4 May 2022
Almost every account of Emmanuel’s early history relates the celebrated conversation between our college’s Founder, Sir Walter Mildmay, and Queen Elizabeth I, that supposedly went as follows:
Coming to court after he had founded his Colledge, the Queen told him, Sir Walter, I hear you have erected a Puritan Foundation. No, Madam, saith he, farre be it from me to countenance any thing contrary to your established Lawes, but I have set an Acorn, which when it becomes an Oake, God alone knows what will be the fruit thereof.
The exchange was first recorded in Thomas Fuller’s History of Cambridge University, published in 1655. The most recent history of the college calls the story a ‘pleasant little fiction’, and there are good reasons to regard it as apocryphal. For one thing, it implies that the ethos and perhaps even the existence of Emmanuel had come as a disagreeable surprise to the queen, whereas she had given permission for its establishment. Sir Walter’s religious leanings were no secret, either. Yet the story should not be dismissed out of hand.
Thomas Fuller, a Cambridge graduate, was a prolific and popular author, with a penchant for colourful anecdotes. His sources for the history of Emmanuel are thought to have included several of the college’s senior members, and he may even have met Laurence Chaderton, the first Master, who lived until 1640. He was also familiar with Thomas Ball’s Life of the Renowned Doctor Preston, published 1628, which he thought ‘well written’. John Preston had been appointed Master of Emma in 1622, dying six years later. His biographer, Ball, who was a Fellow of the college, wrote that ‘Sir Walter Mildemay…was wont to say unto his friends that he had set an acorne that might perhaps in tyme become an oake. And, blessed be God, our eyes have seene it not only growne & flourishing, but fruitfull’.
This passage was echoed closely by William Dillingham, Master of Emmanuel during the Protectorate, in his memoir of Chaderton, whom he had known in old age. In this short biography, published posthumously in 1700, Dillingham ends his account of the founding of Emmanuel with the words: ‘Thus was planted that ‘acorn’ by Mildmay (as he used to say himself) which was destined eventually to grow into an oak; by whose shade God’s Church was afterwards refreshed.’ Although Dillingham had certainly read Ball’s Life he is unlikely to have repeated the acorn anecdote unless he had also heard it from a more reliable source, as (unlike Fuller) he had a low opinion of Ball, considering him to be a ‘vulgar English writer’ who employed ‘invention or imagination’.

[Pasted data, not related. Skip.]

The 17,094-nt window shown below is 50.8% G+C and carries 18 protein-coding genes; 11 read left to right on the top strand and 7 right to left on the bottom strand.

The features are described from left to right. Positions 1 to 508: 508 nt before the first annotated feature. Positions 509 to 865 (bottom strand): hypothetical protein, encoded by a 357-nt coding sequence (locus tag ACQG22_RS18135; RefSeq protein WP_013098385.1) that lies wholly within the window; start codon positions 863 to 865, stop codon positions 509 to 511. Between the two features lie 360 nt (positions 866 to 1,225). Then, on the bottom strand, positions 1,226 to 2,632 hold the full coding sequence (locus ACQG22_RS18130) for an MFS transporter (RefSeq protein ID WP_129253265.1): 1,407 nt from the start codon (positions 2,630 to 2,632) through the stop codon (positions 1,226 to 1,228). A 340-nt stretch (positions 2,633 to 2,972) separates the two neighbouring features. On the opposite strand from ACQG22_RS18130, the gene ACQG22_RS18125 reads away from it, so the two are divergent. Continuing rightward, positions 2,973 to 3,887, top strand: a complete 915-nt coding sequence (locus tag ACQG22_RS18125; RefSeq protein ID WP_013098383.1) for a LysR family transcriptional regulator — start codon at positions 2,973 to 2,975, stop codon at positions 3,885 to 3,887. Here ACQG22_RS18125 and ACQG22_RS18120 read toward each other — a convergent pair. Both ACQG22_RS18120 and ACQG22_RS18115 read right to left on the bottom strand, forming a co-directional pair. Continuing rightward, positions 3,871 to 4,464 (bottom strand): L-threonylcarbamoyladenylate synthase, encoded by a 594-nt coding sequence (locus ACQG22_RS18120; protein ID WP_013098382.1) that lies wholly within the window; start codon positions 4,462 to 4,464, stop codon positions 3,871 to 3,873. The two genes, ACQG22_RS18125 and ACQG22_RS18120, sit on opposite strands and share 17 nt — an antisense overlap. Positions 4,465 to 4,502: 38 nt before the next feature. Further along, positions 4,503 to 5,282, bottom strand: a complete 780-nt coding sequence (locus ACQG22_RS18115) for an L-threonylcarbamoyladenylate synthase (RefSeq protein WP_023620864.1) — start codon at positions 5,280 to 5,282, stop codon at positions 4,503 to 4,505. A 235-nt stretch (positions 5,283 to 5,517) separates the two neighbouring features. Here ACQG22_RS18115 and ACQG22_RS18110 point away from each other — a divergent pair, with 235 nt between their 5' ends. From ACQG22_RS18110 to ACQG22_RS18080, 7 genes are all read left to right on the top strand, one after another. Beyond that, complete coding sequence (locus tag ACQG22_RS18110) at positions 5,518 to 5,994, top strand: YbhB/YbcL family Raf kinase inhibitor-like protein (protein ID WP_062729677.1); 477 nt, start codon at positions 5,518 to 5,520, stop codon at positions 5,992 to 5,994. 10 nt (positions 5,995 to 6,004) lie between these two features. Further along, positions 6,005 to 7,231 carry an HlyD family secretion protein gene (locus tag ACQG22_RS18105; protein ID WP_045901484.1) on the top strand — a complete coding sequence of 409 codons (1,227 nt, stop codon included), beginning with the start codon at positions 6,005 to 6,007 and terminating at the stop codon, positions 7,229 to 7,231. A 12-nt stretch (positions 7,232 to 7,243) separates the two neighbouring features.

Confirmation of Sir Walter’s fondness for acorn imagery is afforded by two original copies of the 1585 College Statutes: not their wording, but their binding. Emmanuel’s copy, although later re–covered, retains the original ornate clasps (Above L). It is surely significant that they are engraved, presumably at the Founder’s behest, with tiny acorn motifs. The Founder’s personal copy of the statutes, also now held in the college archives, still has its original vellum binding, each corner bearing a gilt–stamped acorn (R).
That Sir Walter Mildmay did indeed regard, and speak of, his college as a metaphorical acorn, seems beyond doubt. But what of his fabled encounter with Queen Elizabeth? It would have been entirely in keeping with the queen’s character for her to have indulged in a spot of sardonic banter with a senior and—one suspects—rather stuffy courtier. It is equally possible that Thomas Fuller could not resist embellishing the authentic acorn story. All that really matters, though, is that Sir Walter’s ‘oake’ has continued to flourish, scattering some 25,000 acorns of its own in the four and a half centuries since its planting.
Amanda Goode, College Archivist
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